JAKARTA, Indonesia (AP) — An anti-corruption investigator blinded by an acid attack is urging graft fighters to “stay brave” as he returns to Indonesia after months of medical treatment.
Activists dressed in white and a phalanx of officials greeted Novel Baswedan as he arrived Thursday at the headquarters of the Corruption Eradication Commission in the capital, Jakarta.
Baswedan was leading a probe into an epic graft scandal that has implicated prominent politicians when he was attacked last April as he left dawn prayers. No one has been arrested and Baswedan has criticized police handling of the investigation.
“Whatever happens, God will show the path of truth, even though many people are trying to cover it,” he said in a video posted online.
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“I call on my friends, activists, law enforcers and people in charge of eradicating corruption, let’s stay focused, stay brave. Don’t be afraid, don’t hesitate, stay strong.”
Baswedan said his right eye is now “quite stable” but he cannot see from his left eye. He expects to travel frequently to Singapore for further medical treatment in preparation for another major operation.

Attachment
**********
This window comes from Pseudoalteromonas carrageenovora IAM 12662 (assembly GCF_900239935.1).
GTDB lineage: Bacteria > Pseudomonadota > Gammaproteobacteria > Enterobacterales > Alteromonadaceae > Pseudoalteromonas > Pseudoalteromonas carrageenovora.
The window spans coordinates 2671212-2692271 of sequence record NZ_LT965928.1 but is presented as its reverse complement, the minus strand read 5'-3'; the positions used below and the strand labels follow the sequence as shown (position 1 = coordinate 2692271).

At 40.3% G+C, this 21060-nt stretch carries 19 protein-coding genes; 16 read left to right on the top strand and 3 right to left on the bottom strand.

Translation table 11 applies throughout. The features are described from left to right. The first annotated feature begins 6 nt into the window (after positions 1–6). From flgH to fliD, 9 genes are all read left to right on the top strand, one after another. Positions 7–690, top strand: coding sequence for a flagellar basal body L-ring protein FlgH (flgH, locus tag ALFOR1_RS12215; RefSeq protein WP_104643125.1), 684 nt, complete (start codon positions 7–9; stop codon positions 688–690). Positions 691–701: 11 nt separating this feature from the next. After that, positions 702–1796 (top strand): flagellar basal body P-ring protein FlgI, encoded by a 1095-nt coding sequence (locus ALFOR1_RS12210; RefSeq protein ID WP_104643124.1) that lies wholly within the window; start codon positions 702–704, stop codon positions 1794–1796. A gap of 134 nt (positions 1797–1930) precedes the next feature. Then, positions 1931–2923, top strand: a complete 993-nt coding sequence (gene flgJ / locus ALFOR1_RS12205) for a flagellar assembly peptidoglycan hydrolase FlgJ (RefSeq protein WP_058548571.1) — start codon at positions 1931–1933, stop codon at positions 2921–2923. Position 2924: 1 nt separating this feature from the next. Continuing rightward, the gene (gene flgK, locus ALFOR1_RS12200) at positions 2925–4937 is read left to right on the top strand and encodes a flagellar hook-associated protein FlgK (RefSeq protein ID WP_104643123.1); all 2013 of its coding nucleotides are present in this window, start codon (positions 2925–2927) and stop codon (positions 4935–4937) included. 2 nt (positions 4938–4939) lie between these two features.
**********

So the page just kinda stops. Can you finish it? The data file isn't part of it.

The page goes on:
Anti-corruption investigators allege that about 80 people, mostly officials and legislators, and several companies used the introduction of a $440 million electronic identity card system in 2011 and 2012 to steal more than a third of the funds.
Senior Golkar party politician and former speaker of parliament Setya Novanto is currently on trial for his alleged role in the theft of public money. He denies any wrongdoing.
Corruption is endemic in Indonesia and the anti-graft commission, one of the few effective institutions in the country of more than 250 million people, is frequently under legislative attack by lawmakers who want to reduce its powers.
Laode Syarif, a commissioner at the anti-graft agency, told the crowd that gathered to welcome Baswedan that the agency should not step back from its mission because of the attack.
“We will keep fighting,” he said.